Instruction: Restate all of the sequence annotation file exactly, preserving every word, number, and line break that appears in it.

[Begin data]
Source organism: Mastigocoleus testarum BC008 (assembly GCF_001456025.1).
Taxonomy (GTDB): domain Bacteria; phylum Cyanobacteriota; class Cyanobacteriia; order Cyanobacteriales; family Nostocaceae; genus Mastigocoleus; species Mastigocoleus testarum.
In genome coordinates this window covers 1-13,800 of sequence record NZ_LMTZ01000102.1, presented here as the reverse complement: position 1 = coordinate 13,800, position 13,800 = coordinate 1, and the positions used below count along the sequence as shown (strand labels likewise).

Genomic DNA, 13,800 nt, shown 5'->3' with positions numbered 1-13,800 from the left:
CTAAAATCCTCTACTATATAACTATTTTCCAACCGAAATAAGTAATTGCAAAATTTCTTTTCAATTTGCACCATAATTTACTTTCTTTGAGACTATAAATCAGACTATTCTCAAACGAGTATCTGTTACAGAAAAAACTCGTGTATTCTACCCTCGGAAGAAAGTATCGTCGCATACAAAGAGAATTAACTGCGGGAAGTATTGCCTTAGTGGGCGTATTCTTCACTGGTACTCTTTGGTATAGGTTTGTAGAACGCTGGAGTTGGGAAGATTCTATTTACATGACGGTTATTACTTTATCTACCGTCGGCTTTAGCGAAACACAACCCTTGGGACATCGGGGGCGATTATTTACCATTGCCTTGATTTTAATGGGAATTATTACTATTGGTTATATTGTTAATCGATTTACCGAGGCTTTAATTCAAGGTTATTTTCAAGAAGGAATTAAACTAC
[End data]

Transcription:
Source organism: Mastigocoleus testarum BC008 (assembly GCF_001456025.1).
Taxonomy (GTDB): domain Bacteria; phylum Cyanobacteriota; class Cyanobacteriia; order Cyanobacteriales; family Nostocaceae; genus Mastigocoleus; species Mastigocoleus testarum.
In genome coordinates this window covers 1-13,800 of sequence record NZ_LMTZ01000102.1, presented here as the reverse complement: position 1 = coordinate 13,800, position 13,800 = coordinate 1, and the positions used below count along the sequence as shown (strand labels likewise).

Genomic DNA, 13,800 nt, shown 5'->3' with positions numbered 1-13,800 from the left:
CTAAAATCCTCTACTATATAACTATTTTCCAACCGAAATAAGTAATTGCAAAATTTCTTTTCAATTTGCACCATAATTTACTTTCTTTGAGACTATAAATCAGACTATTCTCAAACGAGTATCTGTTACAGAAAAAACTCGTGTATTCTACCCTCGGAAGAAAGTATCGTCGCATACAAAGAGAATTAACTGCGGGAAGTATTGCCTTAGTGGGCGTATTCTTCACTGGTACTCTTTGGTATAGGTTTGTAGAACGCTGGAGTTGGGAAGATTCTATTTACATGACGGTTATTACTTTATCTACCGTCGGCTTTAGCGAAACACAACCCTTGGGACATCGGGGGCGATTATTTACCATTGCCTTGATTTTAATGGGAATTATTACTATTGGTTATATTGTTAATCGATTTACCGAGGCTTTAATTCAAGGTTATTTTCAAGAAGGAATTAAACTAC